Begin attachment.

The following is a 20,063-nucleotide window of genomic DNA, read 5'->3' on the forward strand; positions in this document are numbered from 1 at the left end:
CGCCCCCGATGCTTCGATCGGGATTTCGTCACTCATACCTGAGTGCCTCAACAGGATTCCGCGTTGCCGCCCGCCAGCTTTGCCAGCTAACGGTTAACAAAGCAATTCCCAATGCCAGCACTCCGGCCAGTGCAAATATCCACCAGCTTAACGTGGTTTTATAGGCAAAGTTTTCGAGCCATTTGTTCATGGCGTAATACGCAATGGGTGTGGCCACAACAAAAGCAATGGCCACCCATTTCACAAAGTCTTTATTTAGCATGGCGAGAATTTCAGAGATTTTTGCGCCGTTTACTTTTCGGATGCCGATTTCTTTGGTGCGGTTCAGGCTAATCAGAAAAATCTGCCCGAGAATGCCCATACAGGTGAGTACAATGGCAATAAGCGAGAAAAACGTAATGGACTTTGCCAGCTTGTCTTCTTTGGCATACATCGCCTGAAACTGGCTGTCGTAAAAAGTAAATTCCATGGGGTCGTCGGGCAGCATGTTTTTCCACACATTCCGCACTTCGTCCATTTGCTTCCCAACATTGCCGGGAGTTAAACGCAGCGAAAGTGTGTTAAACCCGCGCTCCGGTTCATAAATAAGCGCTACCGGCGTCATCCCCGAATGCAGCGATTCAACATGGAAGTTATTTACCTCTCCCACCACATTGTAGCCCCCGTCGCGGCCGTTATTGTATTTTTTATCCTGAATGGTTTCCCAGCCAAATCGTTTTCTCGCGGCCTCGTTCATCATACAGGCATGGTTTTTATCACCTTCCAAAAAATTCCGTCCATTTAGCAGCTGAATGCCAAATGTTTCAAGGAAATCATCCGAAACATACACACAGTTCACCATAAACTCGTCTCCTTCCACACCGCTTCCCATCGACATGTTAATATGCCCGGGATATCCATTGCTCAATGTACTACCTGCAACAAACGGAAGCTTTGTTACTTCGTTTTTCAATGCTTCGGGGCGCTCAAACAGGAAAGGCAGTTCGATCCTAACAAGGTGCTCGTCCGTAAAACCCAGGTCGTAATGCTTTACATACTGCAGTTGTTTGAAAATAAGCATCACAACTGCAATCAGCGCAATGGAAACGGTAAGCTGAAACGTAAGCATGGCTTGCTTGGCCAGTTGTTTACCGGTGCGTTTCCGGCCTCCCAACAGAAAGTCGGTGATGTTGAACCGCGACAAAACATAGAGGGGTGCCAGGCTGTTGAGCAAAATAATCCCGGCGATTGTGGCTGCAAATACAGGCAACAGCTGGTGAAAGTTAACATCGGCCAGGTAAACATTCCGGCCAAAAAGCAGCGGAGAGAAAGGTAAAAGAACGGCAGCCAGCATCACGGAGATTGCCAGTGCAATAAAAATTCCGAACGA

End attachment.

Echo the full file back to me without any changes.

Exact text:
The following is a 20,063-nucleotide window of genomic DNA, read 5'->3' on the forward strand; positions in this document are numbered from 1 at the left end:
CGCCCCCGATGCTTCGATCGGGATTTCGTCACTCATACCTGAGTGCCTCAACAGGATTCCGCGTTGCCGCCCGCCAGCTTTGCCAGCTAACGGTTAACAAAGCAATTCCCAATGCCAGCACTCCGGCCAGTGCAAATATCCACCAGCTTAACGTGGTTTTATAGGCAAAGTTTTCGAGCCATTTGTTCATGGCGTAATACGCAATGGGTGTGGCCACAACAAAAGCAATGGCCACCCATTTCACAAAGTCTTTATTTAGCATGGCGAGAATTTCAGAGATTTTTGCGCCGTTTACTTTTCGGATGCCGATTTCTTTGGTGCGGTTCAGGCTAATCAGAAAAATCTGCCCGAGAATGCCCATACAGGTGAGTACAATGGCAATAAGCGAGAAAAACGTAATGGACTTTGCCAGCTTGTCTTCTTTGGCATACATCGCCTGAAACTGGCTGTCGTAAAAAGTAAATTCCATGGGGTCGTCGGGCAGCATGTTTTTCCACACATTCCGCACTTCGTCCATTTGCTTCCCAACATTGCCGGGAGTTAAACGCAGCGAAAGTGTGTTAAACCCGCGCTCCGGTTCATAAATAAGCGCTACCGGCGTCATCCCCGAATGCAGCGATTCAACATGGAAGTTATTTACCTCTCCCACCACATTGTAGCCCCCGTCGCGGCCGTTATTGTATTTTTTATCCTGAATGGTTTCCCAGCCAAATCGTTTTCTCGCGGCCTCGTTCATCATACAGGCATGGTTTTTATCACCTTCCAAAAAATTCCGTCCATTTAGCAGCTGAATGCCAAATGTTTCAAGGAAATCATCCGAAACATACACACAGTTCACCATAAACTCGTCTCCTTCCACACCGCTTCCCATCGACATGTTAATATGCCCGGGATATCCATTGCTCAATGTACTACCTGCAACAAACGGAAGCTTTGTTACTTCGTTTTTCAATGCTTCGGGGCGCTCAAACAGGAAAGGCAGTTCGATCCTAACAAGGTGCTCGTCCGTAAAACCCAGGTCGTAATGCTTTACATACTGCAGTTGTTTGAAAATAAGCATCACAACTGCAATCAGCGCAATGGAAACGGTAAGCTGAAACGTAAGCATGGCTTGCTTGGCCAGTTGTTTACCGGTGCGTTTCCGGCCTCCCAACAGAAAGTCGGTGATGTTGAACCGCGACAAAACATAGAGGGGTGCCAGGCTGTTGAGCAAAATAATCCCGGCGATTGTGGCTGCAAATACAGGCAACAGCTGGTGAAAGTTAACATCGGCCAGGTAAACATTCCGGCCAAAAAGCAGCGGAGAGAAAGGTAAAAGAACGGCAGCCAGCATCACGGAGATTGCCAGTGCAATAAAAATTCCGAACGA